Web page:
SOME parents have asked the National Early Childhood Intervention Council (NECIC) to highlight the small kindness that makes their children with a disability to succeed in inclusive education and the painful obstacles that others put in their way.
To do this, we have chosen a real-life story of a child who struggles through an education system that marginalises children on the basis of their disabilities.
Daniel entered Year One last year. He had some problems with speech and saw one of us when he was two years old.
Over the years he received much support in the pre-school stage from speech and language therapists, kindergarten teachers and his family.
As a result his abilities are almost on par with his peers.
Unfortunately, he is also very shy and requires prompting and proactive support for social integration.
Those who do not know him might make the mistake of thinking he is not smart.
When he entered Year One, we wrote a letter to the school explaining his problems and supporting his entry into mainstream education.
His class teacher was a gem. She discussed his needs with the schools’ senior assistant and they arranged for him to sit in the front and encouraged other students to support him socially.
He did very well and in both the first and second term examinations scoring 75%-80% for most subjects.
Unfortunately, the headmaster came to know about this boy. He was upset why this boy was given “preferential” treatment and reprimanded both the class teacher and the senior assistant.
He was concerned that the boy would bring down the performance of the school, his KPIs (key performance indicators) and the school image.
He called the parents and demanded that they register Daniel as OKU (disabled person) and send him for the special education class instead.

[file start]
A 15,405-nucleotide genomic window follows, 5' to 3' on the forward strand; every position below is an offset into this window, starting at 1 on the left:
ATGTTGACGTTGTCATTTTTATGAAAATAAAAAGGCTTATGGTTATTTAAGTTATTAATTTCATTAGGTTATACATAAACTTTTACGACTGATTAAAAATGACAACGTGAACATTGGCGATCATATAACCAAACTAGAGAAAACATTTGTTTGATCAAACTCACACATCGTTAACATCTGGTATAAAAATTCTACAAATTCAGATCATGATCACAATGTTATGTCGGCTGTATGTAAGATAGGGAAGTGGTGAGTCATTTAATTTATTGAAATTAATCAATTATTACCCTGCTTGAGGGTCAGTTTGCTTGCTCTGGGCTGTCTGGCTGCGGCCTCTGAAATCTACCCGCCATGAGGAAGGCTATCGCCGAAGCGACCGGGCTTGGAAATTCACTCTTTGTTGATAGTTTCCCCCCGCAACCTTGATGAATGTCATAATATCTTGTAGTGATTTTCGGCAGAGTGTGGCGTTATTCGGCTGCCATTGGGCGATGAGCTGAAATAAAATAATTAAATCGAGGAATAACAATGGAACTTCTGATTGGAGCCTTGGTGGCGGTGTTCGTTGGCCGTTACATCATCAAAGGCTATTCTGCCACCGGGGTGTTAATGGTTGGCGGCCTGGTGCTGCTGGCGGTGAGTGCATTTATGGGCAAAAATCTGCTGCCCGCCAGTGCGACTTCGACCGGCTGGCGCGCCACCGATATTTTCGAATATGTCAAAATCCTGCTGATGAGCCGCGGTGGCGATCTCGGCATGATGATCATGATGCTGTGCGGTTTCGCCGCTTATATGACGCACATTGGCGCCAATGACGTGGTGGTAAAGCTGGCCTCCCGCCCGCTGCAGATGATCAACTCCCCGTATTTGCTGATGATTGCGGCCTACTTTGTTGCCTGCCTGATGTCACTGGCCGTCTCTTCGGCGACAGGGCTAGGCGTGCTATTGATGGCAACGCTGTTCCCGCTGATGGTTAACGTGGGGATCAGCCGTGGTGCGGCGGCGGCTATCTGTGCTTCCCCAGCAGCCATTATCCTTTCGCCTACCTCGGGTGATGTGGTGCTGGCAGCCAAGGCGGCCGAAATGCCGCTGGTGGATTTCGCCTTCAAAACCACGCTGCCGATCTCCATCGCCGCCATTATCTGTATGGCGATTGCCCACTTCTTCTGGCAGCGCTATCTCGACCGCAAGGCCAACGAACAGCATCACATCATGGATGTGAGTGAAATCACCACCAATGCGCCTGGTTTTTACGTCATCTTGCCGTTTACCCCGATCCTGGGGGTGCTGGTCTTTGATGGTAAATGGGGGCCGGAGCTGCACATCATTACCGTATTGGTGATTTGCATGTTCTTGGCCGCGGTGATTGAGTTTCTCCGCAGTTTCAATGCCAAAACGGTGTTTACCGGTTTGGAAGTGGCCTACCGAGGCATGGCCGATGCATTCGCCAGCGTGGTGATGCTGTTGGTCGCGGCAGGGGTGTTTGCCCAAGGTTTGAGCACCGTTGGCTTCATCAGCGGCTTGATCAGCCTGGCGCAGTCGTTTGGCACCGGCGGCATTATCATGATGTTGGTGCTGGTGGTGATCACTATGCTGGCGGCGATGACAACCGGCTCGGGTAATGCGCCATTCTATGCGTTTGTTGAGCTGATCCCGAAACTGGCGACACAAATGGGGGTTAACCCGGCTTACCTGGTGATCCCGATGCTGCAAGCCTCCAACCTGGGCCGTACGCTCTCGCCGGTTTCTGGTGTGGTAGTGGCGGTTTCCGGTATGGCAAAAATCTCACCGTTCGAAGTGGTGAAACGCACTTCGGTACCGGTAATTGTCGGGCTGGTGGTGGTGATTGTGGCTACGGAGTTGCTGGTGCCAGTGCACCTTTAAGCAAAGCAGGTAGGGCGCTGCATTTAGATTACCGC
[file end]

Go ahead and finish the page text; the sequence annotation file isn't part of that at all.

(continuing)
His mother came to see us in tears. We of course refused to register him as a disabled. Yes, he has a mild disability, but one that can be easily overcome by a little kindness and support.
A formal letter to the headmaster to ask for support only made things worse.
The headmaster insisted Daniel be placed at the back of the class, against the back wall of the classroom separated from all the other children.
The senior assistant was told not to interfere and the class teacher warned that she is under observation.
Naturally Daniel did poorly. His final year results dropped to between 40%-50%. He is last in class and the headmaster is now vindicated.
The reality of this child’s situation is repeated in many classrooms in Malaysia. There is no disabled child here, there is a disabled headmaster and a disabled education system.
We can draft education blueprints and memorandums until we are blue in the face, but unless there is basic compassion at all levels of society and within the education system we can forget about ever being a developed nation.
DATUK DR AMAR-SINGH HSS and DR WOAN YIING WONG National Early Childhood Intervention Council The STAR Online Home News Letters to the Editors 17/01/2014